Caricature is the most evanescent and pedantic of the visual arts. Spend an hour or two in a great collection like the Walpole Library in Farmington, Connecticut, and the surfeit of detail is exhausting: so many rich and recoverable jokes are waiting to be unlocked, yet even a reasonably informed viewer stands on the outside looking in. It takes the unearthing of controversies, month by month and often week by week, to catch the meaning of a posture or the sense of a punch line. For in the eighteenth century, the words of the visual satirist were almost as important as the image. The captions, or thought balloons, in Gillray are commonly full to overflowing, and the thoughts correspond to epigrams of the period that sound like cartoons. Thus Burke’s recollection of Marie Antoinette in her younger years—“I saw her just above the horizon, decorating and cheering the elevated sphere she just began to move in”—was brought to earth in two quick strokes of the pen by the cartoonist in William Blake: “The Queen of France just touch’d this Globe,/And the pestilence darted from her robe.”


The constant proximity of word and image brings a curious risk to any exhibition of cartoons. The isolation of an image can sap it of relevant meaning. Infinite Jest gives us, for example, The Nightmare, a Daumier improvisation of 1832 in which Lafayette’s sleeping frame is rudely haunted by a dream in the form of a pear sitting on his stomach: familiar shorthand, the catalog tells us, for the drooping oval figure of Louis-Philippe to whom Lafayette had “agreed to give up his republican aspirations.” Here, then, is an instance of a shape becoming a person—the sort of casual allegory on which a great deal of caricature depends.

Honoré Daumier: Le Cauchemar.jpg

Metropolitan Museum of Art

Honoré Daumier: Le Cauchemar (The Nightmare), 1832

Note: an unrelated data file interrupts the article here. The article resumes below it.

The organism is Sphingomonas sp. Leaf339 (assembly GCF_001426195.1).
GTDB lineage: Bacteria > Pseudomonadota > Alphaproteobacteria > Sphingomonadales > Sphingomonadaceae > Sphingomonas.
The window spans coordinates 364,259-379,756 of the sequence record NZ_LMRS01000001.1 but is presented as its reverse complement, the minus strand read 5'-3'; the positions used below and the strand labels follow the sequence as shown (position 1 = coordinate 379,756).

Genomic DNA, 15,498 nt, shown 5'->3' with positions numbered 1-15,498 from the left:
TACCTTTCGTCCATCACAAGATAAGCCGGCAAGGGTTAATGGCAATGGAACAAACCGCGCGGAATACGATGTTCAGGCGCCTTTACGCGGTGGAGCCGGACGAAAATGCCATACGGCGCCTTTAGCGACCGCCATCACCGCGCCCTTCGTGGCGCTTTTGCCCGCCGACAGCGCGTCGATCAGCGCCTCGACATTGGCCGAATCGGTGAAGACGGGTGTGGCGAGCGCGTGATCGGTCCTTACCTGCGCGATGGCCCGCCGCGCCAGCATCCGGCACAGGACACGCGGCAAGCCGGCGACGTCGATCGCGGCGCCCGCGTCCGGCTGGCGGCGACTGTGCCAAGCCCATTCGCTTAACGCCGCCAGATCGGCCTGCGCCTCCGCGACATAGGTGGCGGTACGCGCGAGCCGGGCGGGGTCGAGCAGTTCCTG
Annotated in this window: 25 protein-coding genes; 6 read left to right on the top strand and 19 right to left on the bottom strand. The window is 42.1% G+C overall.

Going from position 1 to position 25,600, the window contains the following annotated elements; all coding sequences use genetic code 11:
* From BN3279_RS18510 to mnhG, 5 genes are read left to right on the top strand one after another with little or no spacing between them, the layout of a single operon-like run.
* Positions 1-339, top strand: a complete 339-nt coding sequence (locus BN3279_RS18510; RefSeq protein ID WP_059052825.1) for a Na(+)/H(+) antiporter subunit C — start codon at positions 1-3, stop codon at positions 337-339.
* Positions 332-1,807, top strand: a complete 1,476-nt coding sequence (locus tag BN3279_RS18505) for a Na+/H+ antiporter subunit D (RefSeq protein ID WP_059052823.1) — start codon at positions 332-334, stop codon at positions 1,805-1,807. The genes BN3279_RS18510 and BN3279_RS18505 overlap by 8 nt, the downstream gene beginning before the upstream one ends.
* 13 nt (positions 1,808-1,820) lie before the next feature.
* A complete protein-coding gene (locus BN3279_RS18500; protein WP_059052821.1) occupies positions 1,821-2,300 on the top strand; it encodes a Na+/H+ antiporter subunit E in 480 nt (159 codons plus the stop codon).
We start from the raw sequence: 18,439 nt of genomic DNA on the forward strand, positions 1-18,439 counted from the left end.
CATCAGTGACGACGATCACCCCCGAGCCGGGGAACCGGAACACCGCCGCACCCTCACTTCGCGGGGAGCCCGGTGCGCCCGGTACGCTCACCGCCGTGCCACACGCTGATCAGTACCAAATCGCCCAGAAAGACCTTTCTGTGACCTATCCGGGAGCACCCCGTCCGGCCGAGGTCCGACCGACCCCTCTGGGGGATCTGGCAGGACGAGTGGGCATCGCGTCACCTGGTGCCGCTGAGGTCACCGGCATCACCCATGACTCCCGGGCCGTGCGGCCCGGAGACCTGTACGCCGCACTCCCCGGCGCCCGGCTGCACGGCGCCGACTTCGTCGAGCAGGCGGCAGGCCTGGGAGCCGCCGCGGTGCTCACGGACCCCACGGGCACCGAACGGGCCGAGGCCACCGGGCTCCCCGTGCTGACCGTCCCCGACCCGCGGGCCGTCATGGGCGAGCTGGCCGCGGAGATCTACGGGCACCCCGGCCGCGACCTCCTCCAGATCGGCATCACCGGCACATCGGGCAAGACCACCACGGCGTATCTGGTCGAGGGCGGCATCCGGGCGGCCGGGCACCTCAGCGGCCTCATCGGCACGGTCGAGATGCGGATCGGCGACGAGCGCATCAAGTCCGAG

Daumier’s cartoon seems plain enough, but arbitrary and a little flat, unless you know that it stands at three removes from its prototype: Henry Fuseli’s Gothic fantasy The Nightmare (1781). Fuseli’s erotically exposed dreaming woman, with an incubus crouched on her belly, had already received a first homage by John Boyne in The Night Mare, or, Hag Riddn Minister (1783), in which Charles James Fox, perched atop a sleeping Lord Shelburne, showers turds on his face. (Fox was the insupportable ally who, by rejecting Shelburne’s generous terms of peace with America, effectively ended the Shelburne ministry.) The same image was quarried yet again in Rowlandson’s send-up The Covent Garden Night Mare (1784), in which Fox himself lies supine, knocked out by satiety from drink and gambling, and the incubus imagined by Fuseli looks bored and put-upon. All of this baggage—unpacked with care by Diana Donald in her book The Age of Caricature*—Daumier had mastered inwardly; for him and his cleverest viewers, it thickened the comedy of Lafayette and the royal pear.


Metropolitan Museum of Art

James Gillray: A Sphere, Projecting against a Plane, 1792

Gillray was a genius as astonishing and visionary as Blake. He worked from the outside in, but his characteristic temper, as Donald observed in her excellent study, is an “unfathomable cynicism and ambivalence.” When he draws William Pitt the Younger, who was twice prime minister between 1783 and 1806, or Edmund Burke, or Pitt’s archrival Charles James Fox (and they are always the same: Fox is a bandit, Burke is a Jesuit, Pitt is a benign but insinuating houseguest, his backbone flexible as a closet rod), Gillray captures these politicians as determined entities. They are helpless abstractions of what they were always going to be. With Gillray, the costume becomes the man, and visage and posture are the leading elements of costume. So, where Blake drew The Spiritual Form of Pitt Guiding Behemoth (1805) and made it the terror of two continents—“that Angel who, pleased to perform the Almighty’s orders, rides on the whirlwind, directing the storms of war”—Gillray saw Pitt as an almost expressionless personage of mediocre pretensions, unusual only in his ability to carve up the world with a knife and fork.

The Plumb-Pudding in Danger;—or—State Epicures Taking un Petit Souper (1805) was a high point of the show, and it is one of Gillray’s best. You see Pitt as lean and joyless as ever, yet wonderfully potent; he holds in reserve the shrewdness of a card player and the patience of a master poisoner. As he slices the pudding of the world, with his fellow diner Napoleon, his eyes are calm and focused while Napoleon’s are popping with appetite. Poor Napoleon! His huge hunger is mounted on a tiny frame, and the red and blue feathers that sprout from his cap are as long as his legs. We are put in mind of the traits that made Pitt the longest-serving prime minister in Britain, and prompted William Hazlitt’s wonder at his power “to baffle opposition, not from strength or firmness, but from the evasive ambiguity and impalpable nature of his resistance.”